Victoria Palace Hôtel
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6 rue Blaise Desgoffe, 75006 Paris

The Courtauld collection at the Louis-Vuitton Foundation Victoria Palace Hôtel, Paris

He was not an artist but he loved art. The English industrialist and patron Samuel Courtauld has brought together in less than a decade an incredible number of masterpieces. For the first time in sixty years, part of this collection is presented in Paris, in the beautiful setting of the Louis-Vuitton Foundation. The exhibition will remain visible from February 20 to June 17, 2019.
Far from being the descendant of an Oleron family who emigrated to London in the 17th century, Samuel Courtauld (1876-1947) loved France. And the French painters. Cézanne and Seurat especially gathered his favours. Their paintings are the heart of the collection. A resolutely impressionist collection built up in record time, between 1923 and 1929, with the help of art historian and merchant Percy Moore Turner.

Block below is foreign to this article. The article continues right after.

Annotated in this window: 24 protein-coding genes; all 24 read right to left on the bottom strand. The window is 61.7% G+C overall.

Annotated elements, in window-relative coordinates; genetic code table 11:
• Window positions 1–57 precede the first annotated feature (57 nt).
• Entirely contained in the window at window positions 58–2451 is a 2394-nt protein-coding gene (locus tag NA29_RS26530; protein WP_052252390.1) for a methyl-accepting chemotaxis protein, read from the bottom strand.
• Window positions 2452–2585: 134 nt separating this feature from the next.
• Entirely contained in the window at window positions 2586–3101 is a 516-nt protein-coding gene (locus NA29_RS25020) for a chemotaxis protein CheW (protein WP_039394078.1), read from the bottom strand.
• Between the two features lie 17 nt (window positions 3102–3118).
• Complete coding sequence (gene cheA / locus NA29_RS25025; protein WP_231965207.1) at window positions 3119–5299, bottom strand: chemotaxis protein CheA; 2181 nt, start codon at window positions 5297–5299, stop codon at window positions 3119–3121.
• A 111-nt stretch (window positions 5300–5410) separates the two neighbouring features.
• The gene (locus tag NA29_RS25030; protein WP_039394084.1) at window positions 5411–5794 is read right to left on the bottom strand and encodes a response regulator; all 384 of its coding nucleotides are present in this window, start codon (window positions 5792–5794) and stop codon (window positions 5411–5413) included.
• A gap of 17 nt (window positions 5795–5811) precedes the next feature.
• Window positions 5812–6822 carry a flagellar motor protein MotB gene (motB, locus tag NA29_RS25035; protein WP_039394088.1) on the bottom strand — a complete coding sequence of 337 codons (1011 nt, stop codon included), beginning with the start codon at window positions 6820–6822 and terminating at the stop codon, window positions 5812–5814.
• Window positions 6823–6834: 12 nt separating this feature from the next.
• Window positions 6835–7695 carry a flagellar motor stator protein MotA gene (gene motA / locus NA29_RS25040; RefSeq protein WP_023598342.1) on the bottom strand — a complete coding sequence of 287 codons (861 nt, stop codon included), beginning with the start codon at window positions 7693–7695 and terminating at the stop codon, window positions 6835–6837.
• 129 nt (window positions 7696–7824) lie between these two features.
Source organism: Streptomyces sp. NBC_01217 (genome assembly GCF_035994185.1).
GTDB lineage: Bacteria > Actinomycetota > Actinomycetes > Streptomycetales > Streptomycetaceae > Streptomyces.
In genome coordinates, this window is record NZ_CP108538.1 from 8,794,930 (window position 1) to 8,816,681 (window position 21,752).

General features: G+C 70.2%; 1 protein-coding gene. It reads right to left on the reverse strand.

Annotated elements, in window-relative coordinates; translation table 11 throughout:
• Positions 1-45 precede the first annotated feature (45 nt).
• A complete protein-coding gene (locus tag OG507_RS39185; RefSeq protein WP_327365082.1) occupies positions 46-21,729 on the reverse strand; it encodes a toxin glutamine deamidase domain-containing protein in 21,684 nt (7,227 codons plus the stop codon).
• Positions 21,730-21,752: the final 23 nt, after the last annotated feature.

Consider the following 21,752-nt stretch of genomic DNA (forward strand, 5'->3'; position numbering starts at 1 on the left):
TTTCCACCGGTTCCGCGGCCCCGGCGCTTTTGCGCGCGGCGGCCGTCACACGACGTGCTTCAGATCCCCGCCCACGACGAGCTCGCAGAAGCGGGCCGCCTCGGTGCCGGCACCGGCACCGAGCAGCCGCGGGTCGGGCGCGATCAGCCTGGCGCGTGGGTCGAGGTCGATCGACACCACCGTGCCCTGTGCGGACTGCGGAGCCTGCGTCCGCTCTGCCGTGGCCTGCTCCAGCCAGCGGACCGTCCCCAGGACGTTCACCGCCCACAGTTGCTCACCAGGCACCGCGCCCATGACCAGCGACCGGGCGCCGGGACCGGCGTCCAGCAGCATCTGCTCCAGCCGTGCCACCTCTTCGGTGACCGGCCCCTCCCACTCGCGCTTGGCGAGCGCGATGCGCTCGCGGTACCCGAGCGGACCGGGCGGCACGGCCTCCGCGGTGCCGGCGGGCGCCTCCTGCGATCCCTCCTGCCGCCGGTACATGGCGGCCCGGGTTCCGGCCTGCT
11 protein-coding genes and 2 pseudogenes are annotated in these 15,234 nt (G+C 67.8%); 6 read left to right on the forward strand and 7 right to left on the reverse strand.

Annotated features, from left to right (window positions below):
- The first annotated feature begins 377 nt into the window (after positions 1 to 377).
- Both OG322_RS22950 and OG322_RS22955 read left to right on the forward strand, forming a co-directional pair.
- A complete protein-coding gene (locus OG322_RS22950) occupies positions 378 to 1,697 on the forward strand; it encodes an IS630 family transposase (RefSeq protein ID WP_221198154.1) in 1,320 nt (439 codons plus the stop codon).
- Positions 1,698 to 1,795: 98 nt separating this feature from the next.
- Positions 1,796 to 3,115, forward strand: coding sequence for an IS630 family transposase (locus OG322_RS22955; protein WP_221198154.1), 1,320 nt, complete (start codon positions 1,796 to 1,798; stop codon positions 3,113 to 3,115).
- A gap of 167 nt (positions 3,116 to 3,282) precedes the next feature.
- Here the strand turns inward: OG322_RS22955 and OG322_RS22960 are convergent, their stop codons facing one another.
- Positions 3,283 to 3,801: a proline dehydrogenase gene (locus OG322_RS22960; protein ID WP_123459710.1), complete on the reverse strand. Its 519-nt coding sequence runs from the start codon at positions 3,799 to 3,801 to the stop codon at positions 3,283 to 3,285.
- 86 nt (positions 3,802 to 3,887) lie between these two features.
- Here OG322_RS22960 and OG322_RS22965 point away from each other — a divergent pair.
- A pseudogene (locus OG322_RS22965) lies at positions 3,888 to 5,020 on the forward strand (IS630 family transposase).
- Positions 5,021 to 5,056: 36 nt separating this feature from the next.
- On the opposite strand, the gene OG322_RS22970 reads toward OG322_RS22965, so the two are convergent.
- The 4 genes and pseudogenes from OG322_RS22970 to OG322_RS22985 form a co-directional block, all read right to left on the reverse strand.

Manet, Gauguin, Van Gogh, Renoir, Picasso, Modigliani… and of course Cézanne and Seurat signed part of the sixty or so paintings exhibited until June at the Louis-Vuitton Foundation. In addition, there are graphic works acquired by Samuel Courtauld and ten watercolours by Turner that belonged to the industrialist’s brother.
Unavoidable because of its extraordinary richness, this exhibition is a unique opportunity to discover some of the greatest French paintings of the late 19th century and the very beginning of the 20th century. The chronological itinerary largely explores the impressionist and postimpressionist period. Among the jewels that you will be able to admire are: Bar aux Folies-Bergère by Manet (1882) and L’Autoportrait à l’oreille bandée by Van Gogh (1889).
Most of these masterpieces are usually kept at the Courtauld Gallery, created in London in 1932 by the patron himself, who very early on wanted to open his collection to the public.
An undeniable added value, the Louis-Vuitton Foundation building offers an unparalleled setting to enhance these treasures. Inaugurated in 2014, it is itself a work of art by Frank Gehry.